We got a 12-core MacPro to do some Monte Carlo calculations. Its Intel Xeon processors have Hyper-Threading (HT) enabled, so in fact there should be 24 processes running in parallel to make them fully utilized. However, our calcs are more efficient to run on 12x100% than 24x50%, so we tried to turn Hyper-Threading off via
Processor pane in system preferences in order to get higher performance. One can also turn HT off by
hwprefs -v cpu_ht=false
Then we ran some tests and here is what we got:
- 12 parallel tasks run the same time w/ or w/o HT to our disappointment.
- 24 parallel tasks loose 20% if HT is off (not -50% as we thought)
- When HT is on, switching from 24 to 12 tasks decreases efficiency by 20% (also surprising)
- When HT is off, switching from 24 to 12 doesn't change anything.
It seems that Hyper-Threading just decreases performance for our calculations and there is no way to avoid it. The program we use for the calcs is written in Fortran and compiled with
gfortran. Is there a way to make it more efficient with this piece of hardware?
Update: Our Monte Carlo calculations (MCC) are typically done in steps to avoid data loss and due to other reasons (it's not always possible to avoid such steps). In our case each step consists of many simulations with variable duration. Since each step is splited between a number of parallel tasks, they also have variable duration. Essentially, all faster tasks have to wait until the slowest is done. This fact forces us to make bigger steps, which finish with less deviation in time due to averaging, so processors do not waste their time on waiting. This is our motivation for having 12*2.66 GHz instead of 24*1.33 GHz. If it would be possible to turn HT off, then we would get about +10% performance by switching from 24 tasks w/ HT to 12 tasks w/o HT. However, the tests show that we loose 20%. So my conclusion is that the calculation is 30% as inefficient.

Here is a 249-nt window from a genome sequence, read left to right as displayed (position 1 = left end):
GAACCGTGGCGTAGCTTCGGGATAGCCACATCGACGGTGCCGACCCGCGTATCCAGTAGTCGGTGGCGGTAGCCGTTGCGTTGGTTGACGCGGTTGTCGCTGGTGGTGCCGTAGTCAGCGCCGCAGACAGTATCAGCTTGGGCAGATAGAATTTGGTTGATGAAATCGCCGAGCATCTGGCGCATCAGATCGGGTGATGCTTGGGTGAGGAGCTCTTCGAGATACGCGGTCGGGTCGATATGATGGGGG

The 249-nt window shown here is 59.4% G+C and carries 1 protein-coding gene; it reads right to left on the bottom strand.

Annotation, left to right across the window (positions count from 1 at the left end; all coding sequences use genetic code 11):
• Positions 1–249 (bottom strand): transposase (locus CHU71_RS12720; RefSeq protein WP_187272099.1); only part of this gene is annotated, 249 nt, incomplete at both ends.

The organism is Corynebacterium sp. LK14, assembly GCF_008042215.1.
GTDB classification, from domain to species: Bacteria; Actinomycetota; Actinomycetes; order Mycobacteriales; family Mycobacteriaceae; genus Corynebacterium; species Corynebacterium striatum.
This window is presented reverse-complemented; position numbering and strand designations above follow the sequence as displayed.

For the tests I used quite large steps, however usually steps are shorter, so efficiency becomes even further.
There is one more reason - some of our calculations require 3-5 GB of memory, so you probably see how economical it would be for us to have 12 fast tasks. We are working on implementing shared memory, but it's going to be a looong term project. Therefore we need to find out how to make the existing hardware/software as fast as possible.